What If There Had Been No Magic?

I have seen a great abomination upon the earth. I have also seen a very common smaller sort of abomination: the making of children's cartoon sequels like Aladdin II and Fern Gully CCXXI. The great abomination fits in that smaller sort of abomination neatly, but somehow, through some sort of space-fold, manages grow out past all the walls of decency that civilized man has built up. Cinderella III is coming out in 2007, and in it, the viewer is asked "what if...," as in, "what if there had been no magic?" Isn't that enough to turn you off right there?

I'm not a huge Cinderella fan, although I appreciate the story, especially in older versions. I am, however, a huge fairy tale fan, and therefore a big fan of magic. Magic is, first of all, personal. Magic is done by persons, for or to other persons. And magic in storytelling emphasizes the connections all of the world has to itself, that is, the onenesses ("onenesses" a word copyright Joffre Swait 2006) of multiplicity (thus "magical thinking").

We all know that if there's a Cinderella in which magic fails to work its wonders with our heroine (there's magic in the story, since the preview I saw showed the wicked step-mother working a timebackasswarding spell, like Superman did when he pushed the world in reverse), everything will still work out wonderfully. In fact, this time it will be true love, since the fairy godmother didn't rig the whole thing from the beginning. Instead, it will just be a huge coincidence. A wonderful, huge coincidence; or the incomprehensible workings of the force we call Love.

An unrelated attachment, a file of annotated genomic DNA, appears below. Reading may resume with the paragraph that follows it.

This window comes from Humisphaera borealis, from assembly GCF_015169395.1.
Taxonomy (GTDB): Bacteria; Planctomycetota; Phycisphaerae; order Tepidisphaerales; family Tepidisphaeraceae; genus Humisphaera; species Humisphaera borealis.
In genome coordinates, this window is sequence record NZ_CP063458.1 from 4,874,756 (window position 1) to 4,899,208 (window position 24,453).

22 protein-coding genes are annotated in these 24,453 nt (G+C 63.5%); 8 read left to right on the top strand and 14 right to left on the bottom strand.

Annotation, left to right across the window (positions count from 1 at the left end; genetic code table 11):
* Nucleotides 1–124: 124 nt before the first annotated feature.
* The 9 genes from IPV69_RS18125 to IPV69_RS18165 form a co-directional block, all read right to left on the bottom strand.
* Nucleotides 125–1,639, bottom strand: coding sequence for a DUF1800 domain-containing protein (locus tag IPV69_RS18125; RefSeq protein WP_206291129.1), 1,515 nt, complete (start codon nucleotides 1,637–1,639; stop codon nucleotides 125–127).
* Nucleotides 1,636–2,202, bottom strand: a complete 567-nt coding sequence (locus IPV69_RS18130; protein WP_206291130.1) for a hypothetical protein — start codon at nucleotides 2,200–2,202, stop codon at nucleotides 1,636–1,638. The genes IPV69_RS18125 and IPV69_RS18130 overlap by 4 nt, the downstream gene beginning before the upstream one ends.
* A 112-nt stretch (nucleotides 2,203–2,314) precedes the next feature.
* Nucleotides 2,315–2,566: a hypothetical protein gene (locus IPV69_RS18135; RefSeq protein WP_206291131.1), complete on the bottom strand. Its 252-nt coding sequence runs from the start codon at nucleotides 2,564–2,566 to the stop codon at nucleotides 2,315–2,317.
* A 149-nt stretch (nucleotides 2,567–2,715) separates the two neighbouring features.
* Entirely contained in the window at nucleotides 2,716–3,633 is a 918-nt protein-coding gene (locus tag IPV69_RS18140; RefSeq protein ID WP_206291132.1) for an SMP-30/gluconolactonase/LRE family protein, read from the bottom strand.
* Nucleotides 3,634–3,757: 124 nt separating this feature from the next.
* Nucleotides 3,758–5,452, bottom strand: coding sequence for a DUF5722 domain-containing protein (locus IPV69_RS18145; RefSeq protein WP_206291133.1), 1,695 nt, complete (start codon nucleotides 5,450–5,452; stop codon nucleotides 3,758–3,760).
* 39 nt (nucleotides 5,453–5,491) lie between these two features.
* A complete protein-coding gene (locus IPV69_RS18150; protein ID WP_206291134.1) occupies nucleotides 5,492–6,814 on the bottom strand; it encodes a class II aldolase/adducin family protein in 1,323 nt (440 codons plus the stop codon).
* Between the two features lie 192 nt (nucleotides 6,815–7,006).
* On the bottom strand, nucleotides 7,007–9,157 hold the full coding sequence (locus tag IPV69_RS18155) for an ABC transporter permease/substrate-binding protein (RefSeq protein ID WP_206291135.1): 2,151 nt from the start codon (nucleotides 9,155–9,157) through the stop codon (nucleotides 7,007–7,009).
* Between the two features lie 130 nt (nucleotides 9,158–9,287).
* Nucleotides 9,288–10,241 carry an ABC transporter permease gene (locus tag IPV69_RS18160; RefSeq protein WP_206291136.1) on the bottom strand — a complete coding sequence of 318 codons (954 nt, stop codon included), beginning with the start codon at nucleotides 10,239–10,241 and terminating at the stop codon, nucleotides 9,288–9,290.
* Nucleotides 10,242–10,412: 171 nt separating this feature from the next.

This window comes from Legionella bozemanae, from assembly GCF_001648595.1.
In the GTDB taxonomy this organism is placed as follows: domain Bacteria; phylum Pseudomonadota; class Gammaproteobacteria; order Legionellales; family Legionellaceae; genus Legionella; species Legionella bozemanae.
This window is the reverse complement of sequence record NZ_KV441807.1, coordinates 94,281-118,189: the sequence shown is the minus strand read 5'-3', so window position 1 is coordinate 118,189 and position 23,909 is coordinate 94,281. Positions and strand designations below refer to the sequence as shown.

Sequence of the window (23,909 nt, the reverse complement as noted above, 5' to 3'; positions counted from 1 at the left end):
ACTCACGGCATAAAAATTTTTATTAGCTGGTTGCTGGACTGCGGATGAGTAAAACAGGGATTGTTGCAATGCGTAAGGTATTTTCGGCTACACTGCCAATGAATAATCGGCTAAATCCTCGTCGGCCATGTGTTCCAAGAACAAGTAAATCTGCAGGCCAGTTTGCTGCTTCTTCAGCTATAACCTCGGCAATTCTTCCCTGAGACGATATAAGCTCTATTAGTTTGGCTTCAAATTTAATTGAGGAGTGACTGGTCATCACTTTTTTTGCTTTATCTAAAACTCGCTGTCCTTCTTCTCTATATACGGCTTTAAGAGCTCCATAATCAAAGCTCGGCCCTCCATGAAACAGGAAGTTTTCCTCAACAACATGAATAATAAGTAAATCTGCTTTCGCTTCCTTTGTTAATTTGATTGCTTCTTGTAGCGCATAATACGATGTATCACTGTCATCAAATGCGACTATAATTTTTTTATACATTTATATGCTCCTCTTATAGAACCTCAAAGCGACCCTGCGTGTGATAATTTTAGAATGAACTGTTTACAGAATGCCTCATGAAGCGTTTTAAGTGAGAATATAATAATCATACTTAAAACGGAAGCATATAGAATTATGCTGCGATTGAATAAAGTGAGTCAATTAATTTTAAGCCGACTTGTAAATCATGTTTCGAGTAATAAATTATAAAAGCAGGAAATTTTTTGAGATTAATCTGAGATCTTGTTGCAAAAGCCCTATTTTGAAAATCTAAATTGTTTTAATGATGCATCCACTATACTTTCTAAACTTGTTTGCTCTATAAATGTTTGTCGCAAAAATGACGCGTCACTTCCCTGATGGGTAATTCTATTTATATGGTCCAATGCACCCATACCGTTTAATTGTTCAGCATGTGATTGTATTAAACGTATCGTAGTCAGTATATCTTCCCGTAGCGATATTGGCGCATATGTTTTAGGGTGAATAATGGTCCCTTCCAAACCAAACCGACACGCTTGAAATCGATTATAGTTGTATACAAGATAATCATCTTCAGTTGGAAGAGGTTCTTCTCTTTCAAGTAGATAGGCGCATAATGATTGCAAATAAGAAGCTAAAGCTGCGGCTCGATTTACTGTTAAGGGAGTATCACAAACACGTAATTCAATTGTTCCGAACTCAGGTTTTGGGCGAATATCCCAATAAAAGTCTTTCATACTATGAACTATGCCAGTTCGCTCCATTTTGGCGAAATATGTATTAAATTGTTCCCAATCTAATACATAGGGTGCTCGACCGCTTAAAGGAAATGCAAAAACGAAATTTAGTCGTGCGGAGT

What Disney means to tell you, little girls, is that life sucks, but you might get lucky. Maybe love will find you filthy cleaning the flue, and throw your prince at you. But don't count on anyone acting behind the scenes to take care of you. You're on your own.

There's no fairy godmother, there's no knight in shining armor.

One of the most interesting aspects of this to me is that Cinderella Disney version is a model of strength and perkiness. She's not some walkover ditz, she's a true victim, and true survivor. You would think that would be attractive to contemporary Disney. It's true that she's been submissive to her oppressors for a long time, but as soon as she gets an opportunity to take something of what's rightfully hers, she takes it. The problem is, she's defeated, just as happens to people in real life. And that's one of the morals of the story: do everything righteously, humbly, and confidently, and you will be redeemed from defeat. Somebody will send you a fairy godmother.